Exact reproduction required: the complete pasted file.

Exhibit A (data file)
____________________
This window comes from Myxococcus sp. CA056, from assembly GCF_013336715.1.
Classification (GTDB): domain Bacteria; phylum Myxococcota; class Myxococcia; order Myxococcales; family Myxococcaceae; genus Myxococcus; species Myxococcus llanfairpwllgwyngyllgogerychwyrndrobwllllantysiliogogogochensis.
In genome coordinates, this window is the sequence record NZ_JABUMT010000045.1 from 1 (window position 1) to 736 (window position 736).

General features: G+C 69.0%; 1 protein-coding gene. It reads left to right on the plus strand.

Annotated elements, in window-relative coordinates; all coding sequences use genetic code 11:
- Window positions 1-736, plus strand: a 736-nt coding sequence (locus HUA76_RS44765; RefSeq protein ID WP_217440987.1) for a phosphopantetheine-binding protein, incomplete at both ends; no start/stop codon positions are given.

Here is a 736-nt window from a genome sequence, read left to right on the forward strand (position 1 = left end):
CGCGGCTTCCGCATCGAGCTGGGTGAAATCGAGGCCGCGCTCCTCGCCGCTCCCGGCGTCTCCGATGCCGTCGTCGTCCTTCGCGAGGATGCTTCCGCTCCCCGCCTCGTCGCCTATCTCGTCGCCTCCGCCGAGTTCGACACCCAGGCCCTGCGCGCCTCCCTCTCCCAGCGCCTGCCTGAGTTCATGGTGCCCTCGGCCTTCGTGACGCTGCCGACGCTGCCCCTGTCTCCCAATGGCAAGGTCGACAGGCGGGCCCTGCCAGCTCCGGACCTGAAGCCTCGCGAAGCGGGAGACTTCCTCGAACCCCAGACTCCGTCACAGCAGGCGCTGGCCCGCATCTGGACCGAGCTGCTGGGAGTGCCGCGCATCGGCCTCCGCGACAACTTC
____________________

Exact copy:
This window comes from Myxococcus sp. CA056, from assembly GCF_013336715.1.
Classification (GTDB): domain Bacteria; phylum Myxococcota; class Myxococcia; order Myxococcales; family Myxococcaceae; genus Myxococcus; species Myxococcus llanfairpwllgwyngyllgogerychwyrndrobwllllantysiliogogogochensis.
In genome coordinates, this window is the sequence record NZ_JABUMT010000045.1 from 1 (window position 1) to 736 (window position 736).

General features: G+C 69.0%; 1 protein-coding gene. It reads left to right on the plus strand.

Annotated elements, in window-relative coordinates; all coding sequences use genetic code 11:
- Window positions 1-736, plus strand: a 736-nt coding sequence (locus HUA76_RS44765; RefSeq protein ID WP_217440987.1) for a phosphopantetheine-binding protein, incomplete at both ends; no start/stop codon positions are given.

Here is a 736-nt window from a genome sequence, read left to right on the forward strand (position 1 = left end):
CGCGGCTTCCGCATCGAGCTGGGTGAAATCGAGGCCGCGCTCCTCGCCGCTCCCGGCGTCTCCGATGCCGTCGTCGTCCTTCGCGAGGATGCTTCCGCTCCCCGCCTCGTCGCCTATCTCGTCGCCTCCGCCGAGTTCGACACCCAGGCCCTGCGCGCCTCCCTCTCCCAGCGCCTGCCTGAGTTCATGGTGCCCTCGGCCTTCGTGACGCTGCCGACGCTGCCCCTGTCTCCCAATGGCAAGGTCGACAGGCGGGCCCTGCCAGCTCCGGACCTGAAGCCTCGCGAAGCGGGAGACTTCCTCGAACCCCAGACTCCGTCACAGCAGGCGCTGGCCCGCATCTGGACCGAGCTGCTGGGAGTGCCGCGCATCGGCCTCCGCGACAACTTC